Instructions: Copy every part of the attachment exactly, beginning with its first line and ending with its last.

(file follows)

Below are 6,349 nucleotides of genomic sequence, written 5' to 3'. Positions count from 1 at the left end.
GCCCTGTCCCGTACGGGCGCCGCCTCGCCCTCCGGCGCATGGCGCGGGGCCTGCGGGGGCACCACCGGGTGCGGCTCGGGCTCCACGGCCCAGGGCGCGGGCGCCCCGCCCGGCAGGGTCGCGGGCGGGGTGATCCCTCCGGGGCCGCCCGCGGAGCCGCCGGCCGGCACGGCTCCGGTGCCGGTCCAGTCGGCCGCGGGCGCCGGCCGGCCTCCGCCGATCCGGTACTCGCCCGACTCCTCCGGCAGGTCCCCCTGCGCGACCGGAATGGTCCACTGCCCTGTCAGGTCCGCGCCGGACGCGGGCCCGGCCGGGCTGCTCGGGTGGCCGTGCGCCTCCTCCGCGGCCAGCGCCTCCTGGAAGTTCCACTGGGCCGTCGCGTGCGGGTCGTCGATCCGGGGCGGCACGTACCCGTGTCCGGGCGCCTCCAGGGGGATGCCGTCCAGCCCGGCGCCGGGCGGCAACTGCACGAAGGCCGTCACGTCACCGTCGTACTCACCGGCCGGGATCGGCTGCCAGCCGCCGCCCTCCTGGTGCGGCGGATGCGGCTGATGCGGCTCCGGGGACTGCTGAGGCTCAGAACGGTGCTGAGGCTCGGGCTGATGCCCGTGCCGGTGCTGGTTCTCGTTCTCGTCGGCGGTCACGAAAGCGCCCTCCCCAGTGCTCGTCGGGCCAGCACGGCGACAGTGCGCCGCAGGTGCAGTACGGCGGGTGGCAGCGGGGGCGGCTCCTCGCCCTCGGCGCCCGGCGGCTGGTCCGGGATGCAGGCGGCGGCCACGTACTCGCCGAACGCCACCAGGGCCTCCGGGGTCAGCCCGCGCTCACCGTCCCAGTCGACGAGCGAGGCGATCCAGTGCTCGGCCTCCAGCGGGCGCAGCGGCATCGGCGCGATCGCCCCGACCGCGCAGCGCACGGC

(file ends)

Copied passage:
Below are 6,349 nucleotides of genomic sequence, written 5' to 3'. Positions count from 1 at the left end.
GCCCTGTCCCGTACGGGCGCCGCCTCGCCCTCCGGCGCATGGCGCGGGGCCTGCGGGGGCACCACCGGGTGCGGCTCGGGCTCCACGGCCCAGGGCGCGGGCGCCCCGCCCGGCAGGGTCGCGGGCGGGGTGATCCCTCCGGGGCCGCCCGCGGAGCCGCCGGCCGGCACGGCTCCGGTGCCGGTCCAGTCGGCCGCGGGCGCCGGCCGGCCTCCGCCGATCCGGTACTCGCCCGACTCCTCCGGCAGGTCCCCCTGCGCGACCGGAATGGTCCACTGCCCTGTCAGGTCCGCGCCGGACGCGGGCCCGGCCGGGCTGCTCGGGTGGCCGTGCGCCTCCTCCGCGGCCAGCGCCTCCTGGAAGTTCCACTGGGCCGTCGCGTGCGGGTCGTCGATCCGGGGCGGCACGTACCCGTGTCCGGGCGCCTCCAGGGGGATGCCGTCCAGCCCGGCGCCGGGCGGCAACTGCACGAAGGCCGTCACGTCACCGTCGTACTCACCGGCCGGGATCGGCTGCCAGCCGCCGCCCTCCTGGTGCGGCGGATGCGGCTGATGCGGCTCCGGGGACTGCTGAGGCTCAGAACGGTGCTGAGGCTCGGGCTGATGCCCGTGCCGGTGCTGGTTCTCGTTCTCGTCGGCGGTCACGAAAGCGCCCTCCCCAGTGCTCGTCGGGCCAGCACGGCGACAGTGCGCCGCAGGTGCAGTACGGCGGGTGGCAGCGGGGGCGGCTCCTCGCCCTCGGCGCCCGGCGGCTGGTCCGGGATGCAGGCGGCGGCCACGTACTCGCCGAACGCCACCAGGGCCTCCGGGGTCAGCCCGCGCTCACCGTCCCAGTCGACGAGCGAGGCGATCCAGTGCTCGGCCTCCAGCGGGCGCAGCGGCATCGGCGCGATCGCCCCGACCGCGCAGCGCACGGC